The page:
Los Angeles at America’s Cultural Crossroads

Why LA is the city best positioned to guide America into the 21st century

Los Angeles is a difficult city to place into any neat categories.  To some extent, any place so big defies easy comprehension. But for LA this illegibility goes a bit deeper.  Today, there are by and large two main models for successful cities in America. The first is the coastal, urban, liberal city, exemplified by the likes of San Francisco, New York, or Boston.  The other is the inland, suburban, conservative city, typically referred to as a “Sun Belt” city, exemplified by the likes of Phoenix, Dallas, or Atlanta.

Transit Oriented Communities: A Year in Review

"Looking back on the program after one year, one can clearly see that it has made a positive impact in terms of producing additional transit-oriented development and more affordable housing units."

“Either you bring the water to LA or you bring LA to the water.”  The classic movie Chinatown tells the story of a crucial period in the city’s development: when the construction of a great aqueduct allowed Los Angeles to grow dramatically from its humble origins.  The plan, as this line from the film describes, was to concentrate the city’s future growth in the San Fernando Valley, where few people lived at the time but where that water source was most accessible.  Today, a new giant of civic infrastructure is in the works, and once more LA is being moved closer to it.

Elon Musk's Solution for Dodger Stadium Traffic is Full of Holes

"It is extremely unlikely that a tunnel between Dodger Stadium and Vermont would succeed, even if issues around Musk's grandiose overpromises were resolved."

Elon Musk, the CEO of Tesla and SpaceX, is back at it again with more outlandish ideas to solve Los Angeles' traffic. Earlier this month, Musk's latest venture–The Boring Company–resuscitated its flawed proposal to dig new car tunnels for Los Angeles, this time to connect the Red Line subway with Dodger Stadium.

Dynamic, Diversifying DTLA

DCBID's most recent quarterly market report highlights expanding office and retail markets, fueled by residential growth.

The Downtown residential market has been on fire for years now, with the retail and restaurant scene smoldering in its wake. Now those sparks are beginning to ignite the commercial office market – with our Q2 report showing growth in leasing activity, average rents and net absorption. But the numbers, while good news, aren’t the real story.

Brokers Find Space in the Shared Economy


As old industries change and giants of Corporate America fall left and right, a common term is heard striking fear (or opportunity) into the hearts of those of still untouched industries: disruption.

Explaining Los Angeles Geography to New Yorkers

"...the overriding reality is that the similarities of these two cities far outweigh their differences."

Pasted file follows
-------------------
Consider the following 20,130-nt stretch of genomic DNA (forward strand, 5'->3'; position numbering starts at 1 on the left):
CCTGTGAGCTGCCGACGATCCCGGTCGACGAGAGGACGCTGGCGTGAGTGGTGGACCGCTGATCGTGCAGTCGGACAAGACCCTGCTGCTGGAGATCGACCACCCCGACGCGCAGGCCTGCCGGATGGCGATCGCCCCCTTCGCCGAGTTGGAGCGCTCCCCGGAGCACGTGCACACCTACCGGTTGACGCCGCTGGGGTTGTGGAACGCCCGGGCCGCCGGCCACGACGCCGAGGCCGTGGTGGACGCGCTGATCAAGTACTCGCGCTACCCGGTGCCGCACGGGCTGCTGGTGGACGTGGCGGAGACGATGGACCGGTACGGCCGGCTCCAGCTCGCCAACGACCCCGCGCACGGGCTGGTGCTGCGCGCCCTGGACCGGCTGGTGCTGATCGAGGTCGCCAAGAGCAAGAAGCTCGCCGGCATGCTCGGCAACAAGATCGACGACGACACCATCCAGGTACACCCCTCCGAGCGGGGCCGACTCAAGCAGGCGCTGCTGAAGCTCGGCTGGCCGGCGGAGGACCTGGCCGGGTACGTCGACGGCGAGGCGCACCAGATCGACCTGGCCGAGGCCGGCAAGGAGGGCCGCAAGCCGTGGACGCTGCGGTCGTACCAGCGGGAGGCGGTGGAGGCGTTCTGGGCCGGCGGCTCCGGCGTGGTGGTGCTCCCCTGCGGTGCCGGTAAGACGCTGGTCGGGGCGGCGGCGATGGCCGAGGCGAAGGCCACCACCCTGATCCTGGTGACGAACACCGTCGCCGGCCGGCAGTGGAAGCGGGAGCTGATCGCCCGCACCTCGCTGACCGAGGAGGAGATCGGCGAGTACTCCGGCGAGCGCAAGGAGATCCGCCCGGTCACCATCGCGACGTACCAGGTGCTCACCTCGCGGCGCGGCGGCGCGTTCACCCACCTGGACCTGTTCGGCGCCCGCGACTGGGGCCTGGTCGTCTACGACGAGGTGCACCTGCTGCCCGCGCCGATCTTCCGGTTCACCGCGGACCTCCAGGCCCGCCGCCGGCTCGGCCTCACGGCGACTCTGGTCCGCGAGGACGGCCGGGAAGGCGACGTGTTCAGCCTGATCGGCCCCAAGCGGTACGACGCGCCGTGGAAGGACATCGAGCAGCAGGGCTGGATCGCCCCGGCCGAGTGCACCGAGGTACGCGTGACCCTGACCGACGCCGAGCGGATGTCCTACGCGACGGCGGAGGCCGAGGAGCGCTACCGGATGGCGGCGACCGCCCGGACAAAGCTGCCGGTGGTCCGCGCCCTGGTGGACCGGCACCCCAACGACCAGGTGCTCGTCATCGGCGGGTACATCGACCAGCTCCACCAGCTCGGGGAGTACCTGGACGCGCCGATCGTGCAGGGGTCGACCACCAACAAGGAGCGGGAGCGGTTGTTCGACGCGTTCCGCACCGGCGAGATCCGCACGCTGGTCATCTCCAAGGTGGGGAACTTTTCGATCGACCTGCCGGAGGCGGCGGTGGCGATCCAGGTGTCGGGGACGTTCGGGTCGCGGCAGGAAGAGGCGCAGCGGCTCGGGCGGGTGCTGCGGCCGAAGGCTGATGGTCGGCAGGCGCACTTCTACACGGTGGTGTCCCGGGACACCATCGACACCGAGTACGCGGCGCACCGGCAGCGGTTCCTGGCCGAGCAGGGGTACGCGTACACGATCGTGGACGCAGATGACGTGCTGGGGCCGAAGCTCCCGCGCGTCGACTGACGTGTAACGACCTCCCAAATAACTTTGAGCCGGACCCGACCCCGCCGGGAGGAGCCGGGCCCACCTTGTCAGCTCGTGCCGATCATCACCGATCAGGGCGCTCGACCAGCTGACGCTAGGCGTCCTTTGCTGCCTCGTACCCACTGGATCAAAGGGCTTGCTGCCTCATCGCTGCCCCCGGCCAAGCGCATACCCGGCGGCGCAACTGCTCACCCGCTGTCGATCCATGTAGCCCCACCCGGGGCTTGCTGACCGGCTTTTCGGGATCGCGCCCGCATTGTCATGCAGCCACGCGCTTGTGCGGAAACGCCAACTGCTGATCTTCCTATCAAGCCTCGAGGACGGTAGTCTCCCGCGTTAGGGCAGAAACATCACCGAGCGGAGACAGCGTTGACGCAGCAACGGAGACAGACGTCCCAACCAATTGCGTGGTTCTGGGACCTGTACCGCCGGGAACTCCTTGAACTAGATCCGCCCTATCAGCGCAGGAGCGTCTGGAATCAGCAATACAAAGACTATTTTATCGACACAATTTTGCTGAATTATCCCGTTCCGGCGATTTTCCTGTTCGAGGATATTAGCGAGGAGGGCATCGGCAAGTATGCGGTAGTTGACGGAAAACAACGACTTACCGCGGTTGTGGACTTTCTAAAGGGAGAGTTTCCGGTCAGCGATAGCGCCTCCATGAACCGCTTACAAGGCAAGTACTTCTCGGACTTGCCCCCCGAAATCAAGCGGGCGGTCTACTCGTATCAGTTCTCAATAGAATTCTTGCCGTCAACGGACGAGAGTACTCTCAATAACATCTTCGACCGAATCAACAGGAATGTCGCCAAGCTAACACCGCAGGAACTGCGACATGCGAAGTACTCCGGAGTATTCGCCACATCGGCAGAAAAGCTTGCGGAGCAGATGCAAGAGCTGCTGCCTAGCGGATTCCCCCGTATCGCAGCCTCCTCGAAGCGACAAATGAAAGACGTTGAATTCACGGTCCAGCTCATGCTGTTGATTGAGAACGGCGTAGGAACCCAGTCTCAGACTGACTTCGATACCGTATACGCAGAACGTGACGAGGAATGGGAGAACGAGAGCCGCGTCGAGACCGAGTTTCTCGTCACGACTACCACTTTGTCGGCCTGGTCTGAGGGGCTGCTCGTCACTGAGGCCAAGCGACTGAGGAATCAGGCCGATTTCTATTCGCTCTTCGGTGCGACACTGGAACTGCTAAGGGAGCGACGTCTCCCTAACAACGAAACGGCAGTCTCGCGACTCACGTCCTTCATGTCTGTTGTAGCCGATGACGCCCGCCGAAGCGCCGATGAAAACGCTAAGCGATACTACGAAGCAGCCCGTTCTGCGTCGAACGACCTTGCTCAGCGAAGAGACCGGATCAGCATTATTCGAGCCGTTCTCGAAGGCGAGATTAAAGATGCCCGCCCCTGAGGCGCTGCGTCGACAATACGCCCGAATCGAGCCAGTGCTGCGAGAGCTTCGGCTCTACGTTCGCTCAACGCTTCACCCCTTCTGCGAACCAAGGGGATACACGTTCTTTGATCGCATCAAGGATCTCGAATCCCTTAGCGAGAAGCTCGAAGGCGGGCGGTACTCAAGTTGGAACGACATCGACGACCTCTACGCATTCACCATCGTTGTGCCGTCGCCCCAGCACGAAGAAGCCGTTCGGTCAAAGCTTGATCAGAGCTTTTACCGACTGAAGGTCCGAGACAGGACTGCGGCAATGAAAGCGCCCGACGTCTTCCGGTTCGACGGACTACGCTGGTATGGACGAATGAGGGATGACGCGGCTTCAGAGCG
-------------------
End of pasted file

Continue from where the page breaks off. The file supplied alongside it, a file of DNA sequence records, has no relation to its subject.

There is a tendency both amongst Angelenos and New Yorkers to view the others’ city as the polar opposite of their own.  New York is dense and space is oriented around the sidewalk and the train; Los Angeles is spread out and space is oriented around boulevards and freeways.  New York is brutally cold in the winter and stiflingly hot in the summer; Los Angeles is just slightly too warm year-round. New York is built around a clearly defined urban core; Los Angeles is the place Dorothy Parker once derided as “72 suburbs in search of a city.”

Humans of DTLA: The Downtown Center BID’s 2018 Survey


Last week I wrote about how our Q1 Market Report showed DTLA becoming a city unto itself. From an urbanism perspective, this is both an expansion of its modern role as LA’s Downtown, and a return to its historic origins as the birthplace of the City of Los Angeles.

DTLA is Proving It

If you’re wondering if the DTLA trend has peaked you’re asking the wrong question.

Back in 2015, as development in DTLA was reaching unprecedented levels, with over 10,000 units under construction by Q3 of that year, we came to believe that 2017 and 2018 would really be “prove it” years for the Downtown market.  Could it absorb that level of inventory?  Could it make the leap from exciting revitalization to major expansion?

If Homeownership is the American Dream, Why Do We Mostly Build Rental Apartments?

There are four main reasons, and unfortunately, they are not easy fixes.

Homeownership has long been considered a part of the American dream, and the government has spent decades developing laws to promote and incentivize it as a practice. As so many Californians are housing insecure during our current affordability crisis, ownership is a way to create stable, predictable household housing costs at all income levels.

L.A. is ready for micro-units

Micro-units are apartments as small as 140 square feet and as large as 350, and they take a variety of forms.

In a county facing a shortage of a million housing units, how can we provide more affordable housing, be more welcoming to families, and boost transit ridership in our urban centers? For all three, the answer comes in a small package: micro-units.